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Tuesday, March 31, 2015

Millet and Smoked Salmon Stuffed Avocados


We recently had lunch at a restaurant at a private airport.  The boys loved the view of planes taking off while they ate their lunch.  I loved my blackened salmon with avocado.  I don't think I had ever really paired the two at home, I guess I figured they are both pretty fatty, albeit healthy fat.  But it paired beautifully together.  I came up with the idea of a stuffed avocado to break up lunch boredom - sort of a twist on bagels and lox, minus the bagel of course.  Briny capers mixed with a touch of cream cheese, and a generous amount of healthy millet, turned this into a refreshing, but filling lunch. 

INGREDIENTS:

  • 3-4 large Avocados
  • 1 cup cooked millet*
  • 1/4 cup cream cheese
  • 2 Tbsp capers (with their brine)
  • 1/2 tsp dried dill
  • 1 cup smoked salmon

1.  Cook the millet according to directions.  I use vegetable broth to cook mine. 

2.  Shred a few pieces of the smoked salmon with your fingers, until you have about 1 cup of tiny pieces. 

3.  In a bowl, add the cream cheese and capers.  Add the hot millet, and stir until the cream cheese melts and combines.  Stir in the dill and the salmon. 


4.  Slice the avocados in half, and remove the pits. Sprinkle the avocado with coarse sea salt.  Spoon about 1/4 cup of the mixture onto the avocados.  (I use an ice-cream scoop.) 

5.  Serve on a bed of greens, with some crackers.  I like Mary's Gone Crackers in Jalapeno flavor with this dish.  Serve with a spoon and a fork, for scooping out the avocado.  Makes enough for 4 adults, depending on avocado size. 

*I usually make millet ahead of time, in a large batch to eat from all week.  If you are short on time, try replacing the millet with 1 cup mashed cannellini beans. 


Wednesday, March 11, 2015

Two week Candida Diet Diary (and meal ideas)



 Starting a Candida cleanse is beyond daunting.  Not only do you have to cut out all sugars, including "clean" ones like honey, you need to cut out most fruits, dairy, most grains and legumes, alcohol, coffee, and root vegetables.  Planning your meal plan ahead of time will be the key to success. 
When I first started, I was overwhelmed by the conflicting information out there.....even my two holistic doctors prescribed different eating plans.  Here are a few of the conflicting ideas that you will encounter while researching a Candida diet:
  • Some say that no fruit is allowed, others agree that lemons, lime, berries, and green apples can be eaten without a problem. 
  • Most say vinegars of all kinds are to be avoided, while others believe that apple cider vinegar with the "Mother" in it, like Bragg's brand, are helpful in killing Candida. 
  • A lot of people give up all caffeine on this diet, others do just fine with a small amount of coffee per day.
  • Grains seem to be based on individual tolerance.  Some can't tolerate any without causing a flare-up, others do just fine with low glycemic grains such as quinoa.  I tolerate millet, farro, and oats, as well.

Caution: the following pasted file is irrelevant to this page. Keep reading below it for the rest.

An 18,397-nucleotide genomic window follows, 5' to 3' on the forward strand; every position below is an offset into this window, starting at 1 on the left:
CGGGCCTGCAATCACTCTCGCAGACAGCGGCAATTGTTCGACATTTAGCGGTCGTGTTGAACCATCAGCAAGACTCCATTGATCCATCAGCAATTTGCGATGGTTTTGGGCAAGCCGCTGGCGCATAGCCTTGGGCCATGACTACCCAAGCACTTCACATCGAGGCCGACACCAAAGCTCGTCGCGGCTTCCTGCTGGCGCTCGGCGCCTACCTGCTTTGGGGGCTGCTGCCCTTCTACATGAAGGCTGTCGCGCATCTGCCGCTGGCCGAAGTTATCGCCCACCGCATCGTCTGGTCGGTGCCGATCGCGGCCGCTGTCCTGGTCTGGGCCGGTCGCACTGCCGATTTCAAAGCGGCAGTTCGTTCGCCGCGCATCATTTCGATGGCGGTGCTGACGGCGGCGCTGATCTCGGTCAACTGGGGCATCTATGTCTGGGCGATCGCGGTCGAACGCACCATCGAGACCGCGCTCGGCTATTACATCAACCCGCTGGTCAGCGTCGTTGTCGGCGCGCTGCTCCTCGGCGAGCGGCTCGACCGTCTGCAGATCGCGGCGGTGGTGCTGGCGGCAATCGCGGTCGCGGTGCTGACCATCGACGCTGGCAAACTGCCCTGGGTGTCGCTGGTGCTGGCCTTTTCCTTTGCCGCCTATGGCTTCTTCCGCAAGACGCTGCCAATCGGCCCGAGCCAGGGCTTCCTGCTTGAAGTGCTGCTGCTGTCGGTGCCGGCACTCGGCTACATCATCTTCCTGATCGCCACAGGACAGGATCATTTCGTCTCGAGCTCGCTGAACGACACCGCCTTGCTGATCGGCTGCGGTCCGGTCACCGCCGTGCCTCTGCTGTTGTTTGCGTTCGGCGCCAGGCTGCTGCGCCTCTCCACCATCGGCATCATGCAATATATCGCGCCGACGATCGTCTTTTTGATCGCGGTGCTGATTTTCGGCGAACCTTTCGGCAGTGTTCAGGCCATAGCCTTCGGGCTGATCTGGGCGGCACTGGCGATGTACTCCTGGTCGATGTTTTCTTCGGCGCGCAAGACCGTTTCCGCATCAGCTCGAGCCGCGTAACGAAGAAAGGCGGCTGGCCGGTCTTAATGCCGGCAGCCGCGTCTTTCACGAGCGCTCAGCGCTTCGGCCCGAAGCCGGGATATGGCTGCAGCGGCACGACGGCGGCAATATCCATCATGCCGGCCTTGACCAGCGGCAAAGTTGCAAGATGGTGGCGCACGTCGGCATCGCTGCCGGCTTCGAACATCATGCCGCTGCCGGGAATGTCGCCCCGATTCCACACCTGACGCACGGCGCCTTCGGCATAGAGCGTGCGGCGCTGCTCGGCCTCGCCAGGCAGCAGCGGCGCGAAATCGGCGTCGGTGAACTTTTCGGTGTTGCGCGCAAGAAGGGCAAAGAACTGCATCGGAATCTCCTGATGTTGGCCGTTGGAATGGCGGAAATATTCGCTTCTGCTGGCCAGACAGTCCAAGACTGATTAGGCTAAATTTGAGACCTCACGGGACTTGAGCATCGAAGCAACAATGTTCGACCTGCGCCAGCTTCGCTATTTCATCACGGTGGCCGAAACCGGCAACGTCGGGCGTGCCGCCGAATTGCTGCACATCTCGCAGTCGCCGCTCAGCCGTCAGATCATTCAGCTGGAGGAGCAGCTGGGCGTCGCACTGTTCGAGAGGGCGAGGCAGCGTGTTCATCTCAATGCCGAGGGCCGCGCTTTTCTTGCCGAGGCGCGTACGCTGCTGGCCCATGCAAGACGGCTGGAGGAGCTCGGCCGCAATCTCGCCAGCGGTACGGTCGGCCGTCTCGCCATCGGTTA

I decided to keep a food diary of my cleanse to help others plan theirs.  The week before I started mine, I researched and looked for ideas online of what to eat - and there aren't many!   I had to get creative.  I would have loved to follow an already established meal plan, just to make it a bit easier. 


It is important to spend the first 7 days, if possible, on a complete cleanse, meaning no fruit or grains at all.  My routine basically was a green smoothie in the morning, salad for lunch, and simple vegetable soup for dinner, sometimes with meat.  I don't usually eat a lot of animal protein, but you may find it necessary as did I, since you aren't taking in a lot of calories.  If you can't do 7 days, do as many as you can.  Even 3 days is beneficial and will provide a great start to the rest of your cleanse.  If you are following along, just adapt and repeat a few days of the regular diet, (days 8-14) if you can't make it for the full 7 days.  Be sure to eat a lot of healthy fat in the form of coconut oil, olive oil, and nut butters if you are struggling with this first phase. 

I hope this helps give you a clear direction of where to start.  Best of luck, and keep with it, knowing that you are improving your health and immunity, and will be feeling much better in no time!

*I include things like olives, capers, and artichokes in my daily diet.  You may find conflicting information about whether these are "safe" on the Candida diet, due to the fact that they are often stored in brine.  Most brines contain citric acid and vinegar.  I was lucky enough to find these things packed in water and sea salt, making them acceptable.  If you can't find them, you may want to omit them if you are following along on this food diary. 
 
Days 1-7
Breakfast was a green smoothie made with a variety of greens, cucumbers, peppers, and herbs.  You may add 1/2 a lemon of lime to this. 
Lunch was usually a large salad, sometimes topped with tuna, or a simple vegatable soup. 
Snacks were often another green smoothie, almond butter, raw veggies, or nuts and seeds
Dinner was often a piece of fish or chicken, seasoned with herbs and spices, and a side of roasted vegetables. 
 

Days 8-14
 
 
Day8:
Breakfast was a green smoothie:  made from 1/2 cucumber, 1/2 red bell pepper, 1 broccoli stem, 1 celery stalk, 2 stalks Bok Choy, 1/2 lime (peeled), Aloe Vera gel, Aronia berry concentrate (sugar free), 1 scoop wheatgrass powder, and lots of water.

A little later I had 2 scrambled eggs, topped with 1/2 avocado that I mashed with salsa verde, turmeric, and sea salt